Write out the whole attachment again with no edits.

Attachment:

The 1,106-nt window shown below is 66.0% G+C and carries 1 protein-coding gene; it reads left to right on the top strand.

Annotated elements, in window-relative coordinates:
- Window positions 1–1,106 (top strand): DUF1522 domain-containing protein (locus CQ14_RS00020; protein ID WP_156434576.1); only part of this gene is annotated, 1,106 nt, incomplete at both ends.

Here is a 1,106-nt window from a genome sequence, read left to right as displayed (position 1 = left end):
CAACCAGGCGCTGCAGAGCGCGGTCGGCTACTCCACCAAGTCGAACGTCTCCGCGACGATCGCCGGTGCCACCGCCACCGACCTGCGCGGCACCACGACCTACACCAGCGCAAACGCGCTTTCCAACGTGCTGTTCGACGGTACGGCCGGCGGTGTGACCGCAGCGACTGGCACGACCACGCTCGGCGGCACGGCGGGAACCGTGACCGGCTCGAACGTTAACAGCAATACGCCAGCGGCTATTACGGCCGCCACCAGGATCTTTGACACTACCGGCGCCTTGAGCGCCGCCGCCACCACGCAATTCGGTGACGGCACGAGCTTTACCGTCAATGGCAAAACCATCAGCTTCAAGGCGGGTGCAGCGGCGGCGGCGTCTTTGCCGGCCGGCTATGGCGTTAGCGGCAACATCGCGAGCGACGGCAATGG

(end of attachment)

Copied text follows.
The 1,106-nt window shown below is 66.0% G+C and carries 1 protein-coding gene; it reads left to right on the top strand.

Annotated elements, in window-relative coordinates:
- Window positions 1–1,106 (top strand): DUF1522 domain-containing protein (locus CQ14_RS00020; protein ID WP_156434576.1); only part of this gene is annotated, 1,106 nt, incomplete at both ends.

Here is a 1,106-nt window from a genome sequence, read left to right as displayed (position 1 = left end):
CAACCAGGCGCTGCAGAGCGCGGTCGGCTACTCCACCAAGTCGAACGTCTCCGCGACGATCGCCGGTGCCACCGCCACCGACCTGCGCGGCACCACGACCTACACCAGCGCAAACGCGCTTTCCAACGTGCTGTTCGACGGTACGGCCGGCGGTGTGACCGCAGCGACTGGCACGACCACGCTCGGCGGCACGGCGGGAACCGTGACCGGCTCGAACGTTAACAGCAATACGCCAGCGGCTATTACGGCCGCCACCAGGATCTTTGACACTACCGGCGCCTTGAGCGCCGCCGCCACCACGCAATTCGGTGACGGCACGAGCTTTACCGTCAATGGCAAAACCATCAGCTTCAAGGCGGGTGCAGCGGCGGCGGCGTCTTTGCCGGCCGGCTATGGCGTTAGCGGCAACATCGCGAGCGACGGCAATGG